- • COVID-19
- • Issues
- • Submissions
- • Industry In Focus
- • Reports
- • Independent strata study
- • Best Practice Workers Compensation Scheme
- • 2015 non insurance in the small to medium size enterprise sector
- • Analysis of demand for home and contents insurance by Dr. Tooth
- • Impact of Removing Stamp Duties on Insurance
- • Too Long; Didn’t Read – Enhancing General Insurance Disclosure
- • QLD Floods
- • Non-Insurance
- • Non-Insurance in the Small to Medium Sized Enterprise Sector
- • National Disability Insurance Scheme (NDIS): Funding the Unfunded Commitment
- • Consumer research on general insurance product disclosures
- • Property based funding options for the NSW Fire Services Levy
The Insurance Council commissioned the study The Non-insured: Who, Why and Trends into non-insurance by Dr Richard Tooth and Dr George Barker of the Centre for Law and Economics at the Australian National University to add to the body of knowledge on non-insurance in the Australian community.
Principally, this research finds that non-insurance remains a significant issue in our community. The attached report uses both the Australian Bureau of Statistics Household Expenditure Survey and the Roy Morgan Single Source Survey to comprehensively profile the non-insured and considers the impact of government policies on non insurance.
- Affordability is a significant constraint on insurance and that State taxes impact on insurance affordability and in turn, non-insurance.
- Home type and tenure are critical drivers of non-insurance for both buildings and contents cover although demand for contents insurance appears to be more price sensitive than building insurance.
- Non-insurance is lower for those with a mortgage than those without, although non-insurance escalates the longer the age of the homeowner's mortgage.
- Disconcertingly, that those individuals with fewer savings (and hence those more vulnerable to loss) are also more likely to be non insured.
- Non-insurance is more prevalent at the early stages of life (ie singles, the young etc).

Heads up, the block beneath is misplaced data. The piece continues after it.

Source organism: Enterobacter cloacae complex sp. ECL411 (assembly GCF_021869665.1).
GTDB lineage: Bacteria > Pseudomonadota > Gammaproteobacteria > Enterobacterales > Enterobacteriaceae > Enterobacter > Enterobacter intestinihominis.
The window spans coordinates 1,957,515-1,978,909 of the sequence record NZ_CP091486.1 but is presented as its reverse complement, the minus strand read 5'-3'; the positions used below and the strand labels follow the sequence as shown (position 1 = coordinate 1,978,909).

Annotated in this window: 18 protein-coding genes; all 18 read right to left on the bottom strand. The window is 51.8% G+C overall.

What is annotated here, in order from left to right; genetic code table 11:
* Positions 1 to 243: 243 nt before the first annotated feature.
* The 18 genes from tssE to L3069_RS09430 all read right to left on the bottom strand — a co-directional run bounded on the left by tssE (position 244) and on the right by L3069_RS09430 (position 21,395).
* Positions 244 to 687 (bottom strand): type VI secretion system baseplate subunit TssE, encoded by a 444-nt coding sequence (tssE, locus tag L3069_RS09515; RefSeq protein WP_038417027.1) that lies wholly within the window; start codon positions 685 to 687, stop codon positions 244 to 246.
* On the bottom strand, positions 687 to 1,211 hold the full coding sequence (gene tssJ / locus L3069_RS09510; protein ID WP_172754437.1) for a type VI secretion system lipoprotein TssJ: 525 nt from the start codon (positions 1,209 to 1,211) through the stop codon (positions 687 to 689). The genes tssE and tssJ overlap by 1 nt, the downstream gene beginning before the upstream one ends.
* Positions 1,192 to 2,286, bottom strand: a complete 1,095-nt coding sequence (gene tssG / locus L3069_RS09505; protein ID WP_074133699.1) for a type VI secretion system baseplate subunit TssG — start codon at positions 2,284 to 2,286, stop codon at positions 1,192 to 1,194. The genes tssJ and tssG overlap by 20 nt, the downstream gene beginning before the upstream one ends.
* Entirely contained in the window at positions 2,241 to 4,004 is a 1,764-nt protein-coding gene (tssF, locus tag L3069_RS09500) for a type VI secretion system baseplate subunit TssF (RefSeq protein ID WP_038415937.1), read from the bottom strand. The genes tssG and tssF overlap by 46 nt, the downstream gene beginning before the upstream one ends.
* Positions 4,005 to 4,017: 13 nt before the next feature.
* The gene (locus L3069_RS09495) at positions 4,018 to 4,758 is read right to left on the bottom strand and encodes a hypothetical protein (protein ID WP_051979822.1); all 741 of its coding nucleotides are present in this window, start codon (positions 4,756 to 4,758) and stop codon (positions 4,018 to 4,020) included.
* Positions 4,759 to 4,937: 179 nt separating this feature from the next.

- Non-insurance is more prevalent in urban centres and in particular, specific urban localities in our major capitals.
The report also provides a review of the impact of State taxes on non-insurance and concludes that States with high levels of insurance taxes also face greater rates of non-insurance.
The Non-Insured: Who, Why and Trends report represents a major contribution to better understanding non-insurance in Australia. The Insurance Council is keen to ensure that debates on insurance are conducted within an evidence based framework and in this regard, the Who, Why and Trends report adds to the body of evidence on this important economic and social challenge
According to the Australian Bureau of Statistics, about 1.8 million Australian households have no house and contents insurance - that is 23 per cent of all Australian homes.
Non-insurance has an important flow on effect to Governments in that if individuals in the community can be encouraged to put in place measures to mitigate risk, then the incidence of Governments being called upon to provide ex-gratia assistance to individuals and businesses affected by disasters will be minimised.
The Insurance Council is keen to collaborate with government on this important issue in the Australian community in an effort to promote the community's take up of insurance to enable risk mitigation and protection.
Industry in Focus - Analysis of the demand for contents insurance
This Industry In Focus paper builds on the Non-insured Report and examines in more detail the extent to which household characteristics (such as tenure type, dwelling structure and family structure) and socioeconomic factors (such as age and household disposable income) can shape the decision to purchase contents insurance.
Insurance Council Contact
Alex Sanchez, General Manager Economics & Taxation